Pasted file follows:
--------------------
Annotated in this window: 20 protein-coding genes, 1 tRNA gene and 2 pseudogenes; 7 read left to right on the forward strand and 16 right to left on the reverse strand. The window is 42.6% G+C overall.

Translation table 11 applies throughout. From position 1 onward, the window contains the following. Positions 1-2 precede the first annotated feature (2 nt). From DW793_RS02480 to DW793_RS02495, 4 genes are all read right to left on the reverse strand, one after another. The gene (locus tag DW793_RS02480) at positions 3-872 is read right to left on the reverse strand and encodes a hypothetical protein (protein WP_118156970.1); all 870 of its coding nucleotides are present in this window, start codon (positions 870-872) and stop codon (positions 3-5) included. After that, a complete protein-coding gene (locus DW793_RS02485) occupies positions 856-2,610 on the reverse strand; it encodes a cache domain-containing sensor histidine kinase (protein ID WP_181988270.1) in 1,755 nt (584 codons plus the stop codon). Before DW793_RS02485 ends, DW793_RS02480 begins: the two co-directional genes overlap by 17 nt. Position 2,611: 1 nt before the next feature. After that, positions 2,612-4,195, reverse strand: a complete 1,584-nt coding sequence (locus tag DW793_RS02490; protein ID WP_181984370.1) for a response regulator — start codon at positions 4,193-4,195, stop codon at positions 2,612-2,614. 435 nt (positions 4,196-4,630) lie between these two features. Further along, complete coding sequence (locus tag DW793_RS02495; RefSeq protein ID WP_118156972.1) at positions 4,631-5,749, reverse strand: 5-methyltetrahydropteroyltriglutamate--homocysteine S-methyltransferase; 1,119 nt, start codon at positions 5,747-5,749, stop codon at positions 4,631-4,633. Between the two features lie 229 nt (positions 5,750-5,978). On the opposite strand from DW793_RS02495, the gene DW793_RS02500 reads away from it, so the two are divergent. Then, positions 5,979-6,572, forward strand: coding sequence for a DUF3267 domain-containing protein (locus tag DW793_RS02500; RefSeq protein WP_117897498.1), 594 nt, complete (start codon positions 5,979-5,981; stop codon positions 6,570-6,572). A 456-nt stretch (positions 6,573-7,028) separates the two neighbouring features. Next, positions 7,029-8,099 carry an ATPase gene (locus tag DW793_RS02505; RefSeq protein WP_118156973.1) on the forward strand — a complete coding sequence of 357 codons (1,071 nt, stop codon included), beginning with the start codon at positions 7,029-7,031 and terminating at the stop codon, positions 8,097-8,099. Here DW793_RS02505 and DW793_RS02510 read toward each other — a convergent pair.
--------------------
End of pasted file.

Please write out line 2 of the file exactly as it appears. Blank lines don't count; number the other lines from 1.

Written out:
Translation table 11 applies throughout. From position 1 onward, the window contains the following. Positions 1-2 precede the first annotated feature (2 nt). From DW793_RS02480 to DW793_RS02495, 4 genes are all read right to left on the reverse strand, one after another. The gene (locus tag DW793_RS02480) at positions 3-872 is read right to left on the reverse strand and encodes a hypothetical protein (protein WP_118156970.1); all 870 of its coding nucleotides are present in this window, start codon (positions 870-872) and stop codon (positions 3-5) included. After that, a complete protein-coding gene (locus DW793_RS02485) occupies positions 856-2,610 on the reverse strand; it encodes a cache domain-containing sensor histidine kinase (protein ID WP_181988270.1) in 1,755 nt (584 codons plus the stop codon). Before DW793_RS02485 ends, DW793_RS02480 begins: the two co-directional genes overlap by 17 nt. Position 2,611: 1 nt before the next feature. After that, positions 2,612-4,195, reverse strand: a complete 1,584-nt coding sequence (locus tag DW793_RS02490; protein ID WP_181984370.1) for a response regulator — start codon at positions 4,193-4,195, stop codon at positions 2,612-2,614. 435 nt (positions 4,196-4,630) lie between these two features. Further along, complete coding sequence (locus tag DW793_RS02495; RefSeq protein ID WP_118156972.1) at positions 4,631-5,749, reverse strand: 5-methyltetrahydropteroyltriglutamate--homocysteine S-methyltransferase; 1,119 nt, start codon at positions 5,747-5,749, stop codon at positions 4,631-4,633. Between the two features lie 229 nt (positions 5,750-5,978). On the opposite strand from DW793_RS02495, the gene DW793_RS02500 reads away from it, so the two are divergent. Then, positions 5,979-6,572, forward strand: coding sequence for a DUF3267 domain-containing protein (locus tag DW793_RS02500; RefSeq protein WP_117897498.1), 594 nt, complete (start codon positions 5,979-5,981; stop codon positions 6,570-6,572). A 456-nt stretch (positions 6,573-7,028) separates the two neighbouring features. Next, positions 7,029-8,099 carry an ATPase gene (locus tag DW793_RS02505; RefSeq protein WP_118156973.1) on the forward strand — a complete coding sequence of 357 codons (1,071 nt, stop codon included), beginning with the start codon at positions 7,029-7,031 and terminating at the stop codon, positions 8,097-8,099. Here DW793_RS02505 and DW793_RS02510 read toward each other — a convergent pair.